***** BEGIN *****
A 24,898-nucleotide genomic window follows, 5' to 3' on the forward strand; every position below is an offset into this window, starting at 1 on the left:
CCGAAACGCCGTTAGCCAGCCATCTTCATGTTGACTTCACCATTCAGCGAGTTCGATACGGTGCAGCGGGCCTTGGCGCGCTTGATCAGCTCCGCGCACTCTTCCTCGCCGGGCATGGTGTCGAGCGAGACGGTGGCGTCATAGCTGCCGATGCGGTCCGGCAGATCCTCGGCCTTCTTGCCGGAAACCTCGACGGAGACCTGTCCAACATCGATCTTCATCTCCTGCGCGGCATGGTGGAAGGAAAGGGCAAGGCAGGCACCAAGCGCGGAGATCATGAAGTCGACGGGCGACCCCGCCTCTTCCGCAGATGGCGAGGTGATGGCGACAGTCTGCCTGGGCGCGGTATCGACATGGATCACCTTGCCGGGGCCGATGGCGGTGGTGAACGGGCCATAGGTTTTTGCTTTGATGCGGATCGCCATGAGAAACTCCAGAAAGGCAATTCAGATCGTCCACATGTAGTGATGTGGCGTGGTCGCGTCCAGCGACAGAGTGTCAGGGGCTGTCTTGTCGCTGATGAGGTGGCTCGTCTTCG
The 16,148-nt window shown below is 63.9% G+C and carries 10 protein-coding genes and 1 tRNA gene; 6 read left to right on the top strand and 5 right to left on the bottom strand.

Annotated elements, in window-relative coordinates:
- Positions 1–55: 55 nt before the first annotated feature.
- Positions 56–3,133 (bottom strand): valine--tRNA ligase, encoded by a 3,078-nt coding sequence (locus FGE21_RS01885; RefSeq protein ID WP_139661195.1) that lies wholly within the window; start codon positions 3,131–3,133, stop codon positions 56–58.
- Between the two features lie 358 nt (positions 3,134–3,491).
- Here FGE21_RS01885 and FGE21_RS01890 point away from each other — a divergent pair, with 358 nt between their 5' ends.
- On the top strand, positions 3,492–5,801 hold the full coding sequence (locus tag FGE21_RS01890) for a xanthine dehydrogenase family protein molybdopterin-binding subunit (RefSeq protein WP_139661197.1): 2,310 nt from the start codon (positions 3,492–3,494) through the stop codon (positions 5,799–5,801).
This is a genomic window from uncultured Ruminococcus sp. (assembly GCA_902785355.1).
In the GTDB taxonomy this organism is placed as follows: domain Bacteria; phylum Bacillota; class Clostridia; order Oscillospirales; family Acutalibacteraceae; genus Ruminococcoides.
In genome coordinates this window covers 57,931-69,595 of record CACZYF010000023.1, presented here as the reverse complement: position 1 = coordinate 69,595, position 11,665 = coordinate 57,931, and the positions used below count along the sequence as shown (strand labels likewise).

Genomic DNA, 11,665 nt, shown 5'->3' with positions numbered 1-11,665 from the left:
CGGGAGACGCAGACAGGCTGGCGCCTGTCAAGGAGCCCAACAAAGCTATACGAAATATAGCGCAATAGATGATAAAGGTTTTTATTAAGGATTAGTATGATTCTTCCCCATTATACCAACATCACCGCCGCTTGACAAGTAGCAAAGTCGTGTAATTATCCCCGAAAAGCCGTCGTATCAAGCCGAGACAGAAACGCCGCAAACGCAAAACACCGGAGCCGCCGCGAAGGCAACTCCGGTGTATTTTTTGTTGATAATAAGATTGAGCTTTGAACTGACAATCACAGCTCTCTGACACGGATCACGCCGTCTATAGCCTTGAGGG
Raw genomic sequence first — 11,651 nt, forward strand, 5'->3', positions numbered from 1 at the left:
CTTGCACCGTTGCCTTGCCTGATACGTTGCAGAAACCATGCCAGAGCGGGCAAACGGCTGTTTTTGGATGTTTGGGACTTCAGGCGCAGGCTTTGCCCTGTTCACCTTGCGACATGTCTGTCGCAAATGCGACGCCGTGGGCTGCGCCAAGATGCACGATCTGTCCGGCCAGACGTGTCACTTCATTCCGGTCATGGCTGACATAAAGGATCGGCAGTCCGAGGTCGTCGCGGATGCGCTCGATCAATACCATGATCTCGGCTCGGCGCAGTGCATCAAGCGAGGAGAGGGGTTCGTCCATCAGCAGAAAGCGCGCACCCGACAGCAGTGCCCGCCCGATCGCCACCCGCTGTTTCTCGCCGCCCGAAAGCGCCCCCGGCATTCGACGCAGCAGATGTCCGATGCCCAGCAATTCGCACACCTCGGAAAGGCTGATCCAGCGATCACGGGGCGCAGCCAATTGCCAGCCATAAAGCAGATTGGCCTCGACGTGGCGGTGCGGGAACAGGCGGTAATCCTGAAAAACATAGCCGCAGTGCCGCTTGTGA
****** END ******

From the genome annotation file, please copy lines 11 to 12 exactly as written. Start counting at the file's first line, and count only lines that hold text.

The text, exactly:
In the GTDB taxonomy this organism is placed as follows: domain Bacteria; phylum Bacillota; class Clostridia; order Oscillospirales; family Acutalibacteraceae; genus Ruminococcoides.
In genome coordinates this window covers 57,931-69,595 of record CACZYF010000023.1, presented here as the reverse complement: position 1 = coordinate 69,595, position 11,665 = coordinate 57,931, and the positions used below count along the sequence as shown (strand labels likewise).